In my personal experience, the concept of love has always been shrouded in mystery. In books, I would read about unrequited and irrevocable romances. In movies, I would experience grand gestures of boom boxes played outside windows and poems spoken aloud in class as a profession of affection. Perhaps one of the greatest and most puzzling instances of love comes from the phrase, “fall in love.”
The word “love” on its own already carries so much power; the utterance of the word, or inability to do so could make or break any relationship. But to fall into it fills me with fear and hesitation, as it does for most people. Close your eyes and picture this: You’re at the cliff of a canyon and you hear a voice calling your name at the bottom of this huge, cavernous pit. It fills you with warmth, unbeknownst to you since you were born. You ache for it. You need that voice. Before you can even make a decision, your body is already drawn off the cliff. You don’t know if anyone will be there for your crash landing or if it’s just your mind playing games with your heart (cue Backstreet Boys).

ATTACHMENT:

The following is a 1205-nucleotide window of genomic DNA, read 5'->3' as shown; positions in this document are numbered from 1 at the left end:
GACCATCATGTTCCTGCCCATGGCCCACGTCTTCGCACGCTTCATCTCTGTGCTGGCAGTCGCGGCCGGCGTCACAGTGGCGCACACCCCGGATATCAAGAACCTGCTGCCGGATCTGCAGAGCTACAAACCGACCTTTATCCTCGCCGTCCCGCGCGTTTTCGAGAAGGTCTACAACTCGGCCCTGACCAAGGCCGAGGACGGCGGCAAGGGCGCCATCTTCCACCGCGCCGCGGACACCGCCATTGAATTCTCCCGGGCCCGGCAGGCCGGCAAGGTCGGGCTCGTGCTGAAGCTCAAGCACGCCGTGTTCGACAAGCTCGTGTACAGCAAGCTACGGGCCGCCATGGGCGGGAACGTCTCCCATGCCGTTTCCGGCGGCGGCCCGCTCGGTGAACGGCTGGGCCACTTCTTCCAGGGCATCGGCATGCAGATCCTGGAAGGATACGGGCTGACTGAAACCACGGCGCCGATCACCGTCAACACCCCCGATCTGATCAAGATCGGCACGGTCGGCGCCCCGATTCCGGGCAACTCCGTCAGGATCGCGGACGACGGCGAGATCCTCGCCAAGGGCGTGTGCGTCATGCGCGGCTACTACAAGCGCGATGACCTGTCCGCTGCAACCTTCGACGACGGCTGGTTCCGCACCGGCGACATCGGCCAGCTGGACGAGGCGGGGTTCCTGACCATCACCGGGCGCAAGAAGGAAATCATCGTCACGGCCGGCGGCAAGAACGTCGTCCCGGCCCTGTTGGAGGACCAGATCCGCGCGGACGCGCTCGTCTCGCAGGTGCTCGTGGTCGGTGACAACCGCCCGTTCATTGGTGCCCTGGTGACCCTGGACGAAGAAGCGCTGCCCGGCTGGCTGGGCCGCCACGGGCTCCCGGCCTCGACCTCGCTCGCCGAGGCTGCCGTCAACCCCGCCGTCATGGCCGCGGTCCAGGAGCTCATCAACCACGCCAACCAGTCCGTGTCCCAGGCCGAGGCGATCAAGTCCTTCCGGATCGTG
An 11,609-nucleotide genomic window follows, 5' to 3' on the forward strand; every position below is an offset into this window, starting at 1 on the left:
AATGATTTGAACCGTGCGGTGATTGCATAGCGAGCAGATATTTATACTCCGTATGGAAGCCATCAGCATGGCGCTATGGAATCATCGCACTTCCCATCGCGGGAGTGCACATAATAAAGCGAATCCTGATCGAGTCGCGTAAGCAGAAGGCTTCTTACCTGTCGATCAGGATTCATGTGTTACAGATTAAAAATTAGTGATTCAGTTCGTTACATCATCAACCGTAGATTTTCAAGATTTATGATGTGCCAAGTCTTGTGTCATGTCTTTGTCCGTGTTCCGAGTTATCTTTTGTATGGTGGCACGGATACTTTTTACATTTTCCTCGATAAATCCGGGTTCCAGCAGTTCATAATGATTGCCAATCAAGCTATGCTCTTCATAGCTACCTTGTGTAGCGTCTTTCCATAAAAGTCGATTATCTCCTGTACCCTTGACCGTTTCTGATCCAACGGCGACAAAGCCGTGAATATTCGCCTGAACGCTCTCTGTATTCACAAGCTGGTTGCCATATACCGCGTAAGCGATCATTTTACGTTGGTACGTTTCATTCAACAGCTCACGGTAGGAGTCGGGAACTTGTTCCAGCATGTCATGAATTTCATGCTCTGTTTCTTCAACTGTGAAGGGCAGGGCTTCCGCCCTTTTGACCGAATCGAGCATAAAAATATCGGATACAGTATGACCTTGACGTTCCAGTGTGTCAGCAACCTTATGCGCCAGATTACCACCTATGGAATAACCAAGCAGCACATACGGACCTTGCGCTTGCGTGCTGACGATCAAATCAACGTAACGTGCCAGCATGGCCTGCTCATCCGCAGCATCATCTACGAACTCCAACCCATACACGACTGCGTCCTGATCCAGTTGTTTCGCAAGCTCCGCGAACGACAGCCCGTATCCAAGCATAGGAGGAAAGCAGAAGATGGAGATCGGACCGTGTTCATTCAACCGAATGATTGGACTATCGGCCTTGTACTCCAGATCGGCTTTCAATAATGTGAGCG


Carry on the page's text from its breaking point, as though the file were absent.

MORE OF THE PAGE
Okay, now open your eyes and consider this: Love is inevitable. Love is being ill prepared. Love is scary.
Love is falling off a cliff.
I don’t presume to know everything about love, but I feel that certain experiences overlap into the general idea of love and affection. In my first year of college, I fell for someone “great.” It was a lust so strong that I thought it would last forever, like in the movies. All we did was lie in bed, talk about our futures, and whether or not Pulp Fiction was Quentin Tarantino’s greatest work to date. But when I leaned over to look over the cliff, I wasn’t pulled down; I was pushed.
Therein lies the downside to falling; you may not fall for the right person. In the end I realized our visions for the futures didn’t align and we lacked the communication needed to stay strong. But in this experience, I learned the hard way that sometimes you might have to fall for the wrong person to get to who you’re destined to be with. Like I said, love is scary.
Add fog to the canyon and you have falling in love in college. That’s because there’s so much at stake when you’re in school: your classes, your friends, career-prep and your sanity. Regardless of those, the absolute first thing you should be focused on in college is finding out who you truly are and what you deserve in life. The last thing you should do in college is lose sight of who you’re meant to become. Don’t rush to fall in to anything; falling is inevitability a part of life. We fall, we get back up, and we fall again. It’s human nature. Just know that you’re not in it alone.
Allow me to offer this silver lining: one day, someone will fall with you. It could be the boy across the hallway of your dorm or the girl you met that day you finally decided to visit the library. They exist. What’s so great about this person, you ask?
They’ll help you get up and hold you so tightly that you’ll never fall again.